While reading in the book of Luke Friday morning I was reminded that the treasures we lay up in heaven are the important treasures. They will last throughout eternity. The things that we love and hold close to our hearts are just borrowed. They’re not ours at all.

Let us not forget. 


What does the Bible say about heaven

by: Douglas M. Williams, Sr.

“Heaven is a wonderful place, filled with glory and grace. I want to see my Savior’s face, Heaven is a wonderful place. I want to go there.” These are the words to a beautiful song.

The Bible describes heaven as:

  • A wonderful, beautiful, real place where God dwells, a place of God’s presence (Psalm80:14; Matthew 5:16, 45, 48).
  • A place where Christ was before He came to earth (John 3:13, 6:38).
  • A place to which Christ returned at His ascension (Acts 1:11).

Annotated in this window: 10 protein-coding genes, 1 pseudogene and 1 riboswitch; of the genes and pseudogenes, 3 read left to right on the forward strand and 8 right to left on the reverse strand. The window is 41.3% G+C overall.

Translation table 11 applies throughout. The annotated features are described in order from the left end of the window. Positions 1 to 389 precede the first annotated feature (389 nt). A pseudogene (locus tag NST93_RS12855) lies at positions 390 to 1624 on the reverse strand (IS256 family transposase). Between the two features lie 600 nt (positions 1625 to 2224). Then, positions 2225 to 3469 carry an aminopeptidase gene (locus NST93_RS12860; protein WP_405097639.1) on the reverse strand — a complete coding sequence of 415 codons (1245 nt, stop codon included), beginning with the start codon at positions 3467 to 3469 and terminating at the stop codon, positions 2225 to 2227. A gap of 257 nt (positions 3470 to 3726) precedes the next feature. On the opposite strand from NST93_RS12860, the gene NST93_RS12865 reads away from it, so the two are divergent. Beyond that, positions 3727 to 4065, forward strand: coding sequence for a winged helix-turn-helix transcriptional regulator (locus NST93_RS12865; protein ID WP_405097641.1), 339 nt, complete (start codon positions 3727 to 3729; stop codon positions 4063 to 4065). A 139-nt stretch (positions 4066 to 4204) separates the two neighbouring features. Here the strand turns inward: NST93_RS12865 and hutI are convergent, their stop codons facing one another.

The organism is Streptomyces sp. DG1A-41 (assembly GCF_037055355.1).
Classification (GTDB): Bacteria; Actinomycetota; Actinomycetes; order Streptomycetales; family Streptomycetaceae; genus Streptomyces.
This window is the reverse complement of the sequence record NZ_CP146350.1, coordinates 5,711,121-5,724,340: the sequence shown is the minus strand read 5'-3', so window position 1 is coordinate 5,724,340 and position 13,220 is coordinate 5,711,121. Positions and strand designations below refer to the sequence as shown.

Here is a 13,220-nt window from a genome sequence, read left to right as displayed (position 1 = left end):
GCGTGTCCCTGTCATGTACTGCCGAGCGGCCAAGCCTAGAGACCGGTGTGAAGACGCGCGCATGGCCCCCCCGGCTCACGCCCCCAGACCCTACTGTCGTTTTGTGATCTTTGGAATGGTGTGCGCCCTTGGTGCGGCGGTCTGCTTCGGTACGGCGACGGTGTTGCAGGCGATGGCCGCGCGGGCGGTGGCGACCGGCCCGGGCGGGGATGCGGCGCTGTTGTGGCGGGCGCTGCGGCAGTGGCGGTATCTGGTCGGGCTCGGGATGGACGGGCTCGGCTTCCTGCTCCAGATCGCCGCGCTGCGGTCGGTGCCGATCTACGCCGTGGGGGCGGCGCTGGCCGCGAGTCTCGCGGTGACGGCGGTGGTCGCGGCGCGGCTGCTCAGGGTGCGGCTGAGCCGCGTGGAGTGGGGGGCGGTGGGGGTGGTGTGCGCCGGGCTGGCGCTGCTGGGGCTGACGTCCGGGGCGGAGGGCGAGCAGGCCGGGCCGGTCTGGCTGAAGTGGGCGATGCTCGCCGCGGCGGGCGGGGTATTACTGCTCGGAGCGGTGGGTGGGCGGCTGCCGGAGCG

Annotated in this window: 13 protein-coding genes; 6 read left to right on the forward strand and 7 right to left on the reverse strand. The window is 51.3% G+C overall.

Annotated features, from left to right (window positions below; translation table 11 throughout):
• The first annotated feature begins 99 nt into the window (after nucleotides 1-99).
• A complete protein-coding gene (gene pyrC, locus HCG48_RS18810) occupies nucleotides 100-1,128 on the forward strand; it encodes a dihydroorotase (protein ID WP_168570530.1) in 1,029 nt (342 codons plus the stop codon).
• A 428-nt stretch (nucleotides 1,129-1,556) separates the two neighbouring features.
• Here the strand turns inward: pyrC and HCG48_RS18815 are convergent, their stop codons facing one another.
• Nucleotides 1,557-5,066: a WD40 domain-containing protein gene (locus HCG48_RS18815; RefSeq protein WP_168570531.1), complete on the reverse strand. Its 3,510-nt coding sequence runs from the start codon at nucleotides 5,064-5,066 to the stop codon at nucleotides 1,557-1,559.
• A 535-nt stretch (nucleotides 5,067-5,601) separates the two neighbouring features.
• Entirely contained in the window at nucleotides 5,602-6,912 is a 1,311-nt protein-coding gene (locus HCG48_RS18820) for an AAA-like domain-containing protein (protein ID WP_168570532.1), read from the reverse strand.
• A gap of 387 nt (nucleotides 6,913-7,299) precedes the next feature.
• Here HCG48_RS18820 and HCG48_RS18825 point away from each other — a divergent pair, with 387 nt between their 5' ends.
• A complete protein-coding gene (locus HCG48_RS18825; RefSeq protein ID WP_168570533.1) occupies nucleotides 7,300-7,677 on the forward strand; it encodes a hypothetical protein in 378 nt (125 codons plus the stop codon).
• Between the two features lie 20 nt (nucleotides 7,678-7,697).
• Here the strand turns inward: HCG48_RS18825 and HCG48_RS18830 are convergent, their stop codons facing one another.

• The dwelling place of angels (Matthew 28:2; Luke 22:43).
  • The eternal dwelling place of the soul of God’s faithful children.
  • A place of rest where God’s servants shall serve Him (Revelation 21, 22).

It is from heaven that Jesus will come when He returns at His second coming in the clouds (Acts 1:11;                   1 Thessalonians 1:10; 4:16; Revelation 1:7).

Just as the Bible teaches that heaven is the eternal dwelling place of the soul of God’s faithful children, the Bible describes the only alternative as the awful place of hell, the place of eternal punishment for the wicked (Matthew 25:46; 2 Corinthians 5:1).